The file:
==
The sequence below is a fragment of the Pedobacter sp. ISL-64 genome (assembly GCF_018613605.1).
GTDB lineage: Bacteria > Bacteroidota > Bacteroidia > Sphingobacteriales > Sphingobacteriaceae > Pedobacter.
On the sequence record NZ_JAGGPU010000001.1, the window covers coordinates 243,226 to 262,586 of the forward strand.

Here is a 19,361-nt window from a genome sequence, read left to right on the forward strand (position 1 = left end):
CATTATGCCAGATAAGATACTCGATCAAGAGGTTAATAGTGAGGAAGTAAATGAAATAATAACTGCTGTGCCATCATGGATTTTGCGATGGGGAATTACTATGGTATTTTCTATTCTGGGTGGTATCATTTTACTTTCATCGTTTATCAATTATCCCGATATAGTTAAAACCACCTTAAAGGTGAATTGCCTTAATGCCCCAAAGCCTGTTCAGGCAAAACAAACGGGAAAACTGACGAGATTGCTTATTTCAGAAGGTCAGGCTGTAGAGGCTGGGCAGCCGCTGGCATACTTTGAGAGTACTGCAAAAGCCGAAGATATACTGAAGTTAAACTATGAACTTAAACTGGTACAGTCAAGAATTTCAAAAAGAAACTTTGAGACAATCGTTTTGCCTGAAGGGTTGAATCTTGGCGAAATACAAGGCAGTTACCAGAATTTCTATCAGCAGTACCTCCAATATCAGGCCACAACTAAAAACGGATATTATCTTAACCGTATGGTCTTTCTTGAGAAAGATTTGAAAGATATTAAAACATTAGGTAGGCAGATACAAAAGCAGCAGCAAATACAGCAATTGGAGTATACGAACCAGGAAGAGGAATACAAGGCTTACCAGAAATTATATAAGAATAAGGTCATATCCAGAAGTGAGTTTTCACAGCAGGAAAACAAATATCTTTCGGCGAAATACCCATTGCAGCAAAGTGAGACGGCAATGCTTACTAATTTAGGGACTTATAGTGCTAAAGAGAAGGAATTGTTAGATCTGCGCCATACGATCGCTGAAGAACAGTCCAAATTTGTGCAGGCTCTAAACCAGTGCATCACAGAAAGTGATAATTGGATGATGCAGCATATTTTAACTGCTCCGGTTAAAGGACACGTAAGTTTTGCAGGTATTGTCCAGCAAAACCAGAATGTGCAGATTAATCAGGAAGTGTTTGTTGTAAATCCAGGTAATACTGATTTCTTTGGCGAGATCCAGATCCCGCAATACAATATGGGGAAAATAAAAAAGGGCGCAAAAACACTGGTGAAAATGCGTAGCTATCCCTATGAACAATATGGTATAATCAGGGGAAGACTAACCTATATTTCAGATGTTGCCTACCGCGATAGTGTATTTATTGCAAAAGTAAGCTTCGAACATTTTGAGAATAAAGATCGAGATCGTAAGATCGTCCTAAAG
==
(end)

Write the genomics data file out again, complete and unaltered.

The sequence below is a fragment of the Pedobacter sp. ISL-64 genome (assembly GCF_018613605.1).
GTDB lineage: Bacteria > Bacteroidota > Bacteroidia > Sphingobacteriales > Sphingobacteriaceae > Pedobacter.
On the sequence record NZ_JAGGPU010000001.1, the window covers coordinates 243,226 to 262,586 of the forward strand.

Here is a 19,361-nt window from a genome sequence, read left to right on the forward strand (position 1 = left end):
CATTATGCCAGATAAGATACTCGATCAAGAGGTTAATAGTGAGGAAGTAAATGAAATAATAACTGCTGTGCCATCATGGATTTTGCGATGGGGAATTACTATGGTATTTTCTATTCTGGGTGGTATCATTTTACTTTCATCGTTTATCAATTATCCCGATATAGTTAAAACCACCTTAAAGGTGAATTGCCTTAATGCCCCAAAGCCTGTTCAGGCAAAACAAACGGGAAAACTGACGAGATTGCTTATTTCAGAAGGTCAGGCTGTAGAGGCTGGGCAGCCGCTGGCATACTTTGAGAGTACTGCAAAAGCCGAAGATATACTGAAGTTAAACTATGAACTTAAACTGGTACAGTCAAGAATTTCAAAAAGAAACTTTGAGACAATCGTTTTGCCTGAAGGGTTGAATCTTGGCGAAATACAAGGCAGTTACCAGAATTTCTATCAGCAGTACCTCCAATATCAGGCCACAACTAAAAACGGATATTATCTTAACCGTATGGTCTTTCTTGAGAAAGATTTGAAAGATATTAAAACATTAGGTAGGCAGATACAAAAGCAGCAGCAAATACAGCAATTGGAGTATACGAACCAGGAAGAGGAATACAAGGCTTACCAGAAATTATATAAGAATAAGGTCATATCCAGAAGTGAGTTTTCACAGCAGGAAAACAAATATCTTTCGGCGAAATACCCATTGCAGCAAAGTGAGACGGCAATGCTTACTAATTTAGGGACTTATAGTGCTAAAGAGAAGGAATTGTTAGATCTGCGCCATACGATCGCTGAAGAACAGTCCAAATTTGTGCAGGCTCTAAACCAGTGCATCACAGAAAGTGATAATTGGATGATGCAGCATATTTTAACTGCTCCGGTTAAAGGACACGTAAGTTTTGCAGGTATTGTCCAGCAAAACCAGAATGTGCAGATTAATCAGGAAGTGTTTGTTGTAAATCCAGGTAATACTGATTTCTTTGGCGAGATCCAGATCCCGCAATACAATATGGGGAAAATAAAAAAGGGCGCAAAAACACTGGTGAAAATGCGTAGCTATCCCTATGAACAATATGGTATAATCAGGGGAAGACTAACCTATATTTCAGATGTTGCCTACCGCGATAGTGTATTTATTGCAAAAGTAAGCTTCGAACATTTTGAGAATAAAGATCGAGATCGTAAGATCGTCCTAAAG